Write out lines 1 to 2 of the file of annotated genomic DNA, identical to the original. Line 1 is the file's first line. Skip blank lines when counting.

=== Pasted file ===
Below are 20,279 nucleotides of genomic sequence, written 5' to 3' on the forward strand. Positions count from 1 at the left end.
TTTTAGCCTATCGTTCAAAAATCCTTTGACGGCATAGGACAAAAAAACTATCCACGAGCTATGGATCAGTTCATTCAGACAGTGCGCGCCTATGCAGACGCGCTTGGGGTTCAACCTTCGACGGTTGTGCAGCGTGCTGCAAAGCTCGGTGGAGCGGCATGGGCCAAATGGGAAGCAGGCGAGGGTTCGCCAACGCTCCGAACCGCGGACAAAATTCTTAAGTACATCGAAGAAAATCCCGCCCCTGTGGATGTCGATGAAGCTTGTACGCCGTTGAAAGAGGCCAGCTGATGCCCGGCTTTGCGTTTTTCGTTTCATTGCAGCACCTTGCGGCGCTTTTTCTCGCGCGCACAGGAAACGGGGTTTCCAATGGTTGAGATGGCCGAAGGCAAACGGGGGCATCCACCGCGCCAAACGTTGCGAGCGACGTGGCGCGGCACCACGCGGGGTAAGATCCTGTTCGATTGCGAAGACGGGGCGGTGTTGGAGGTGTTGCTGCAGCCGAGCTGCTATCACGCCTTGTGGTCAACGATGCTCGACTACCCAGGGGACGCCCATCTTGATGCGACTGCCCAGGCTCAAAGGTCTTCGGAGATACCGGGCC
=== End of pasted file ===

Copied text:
Below are 20,279 nucleotides of genomic sequence, written 5' to 3' on the forward strand. Positions count from 1 at the left end.
TTTTAGCCTATCGTTCAAAAATCCTTTGACGGCATAGGACAAAAAAACTATCCACGAGCTATGGATCAGTTCATTCAGACAGTGCGCGCCTATGCAGACGCGCTTGGGGTTCAACCTTCGACGGTTGTGCAGCGTGCTGCAAAGCTCGGTGGAGCGGCATGGGCCAAATGGGAAGCAGGCGAGGGTTCGCCAACGCTCCGAACCGCGGACAAAATTCTTAAGTACATCGAAGAAAATCCCGCCCCTGTGGATGTCGATGAAGCTTGTACGCCGTTGAAAGAGGCCAGCTGATGCCCGGCTTTGCGTTTTTCGTTTCATTGCAGCACCTTGCGGCGCTTTTTCTCGCGCGCACAGGAAACGGGGTTTCCAATGGTTGAGATGGCCGAAGGCAAACGGGGGCATCCACCGCGCCAAACGTTGCGAGCGACGTGGCGCGGCACCACGCGGGGTAAGATCCTGTTCGATTGCGAAGACGGGGCGGTGTTGGAGGTGTTGCTGCAGCCGAGCTGCTATCACGCCTTGTGGTCAACGATGCTCGACTACCCAGGGGACGCCCATCTTGATGCGACTGCCCAGGCTCAAAGGTCTTCGGAGATACCGGGCC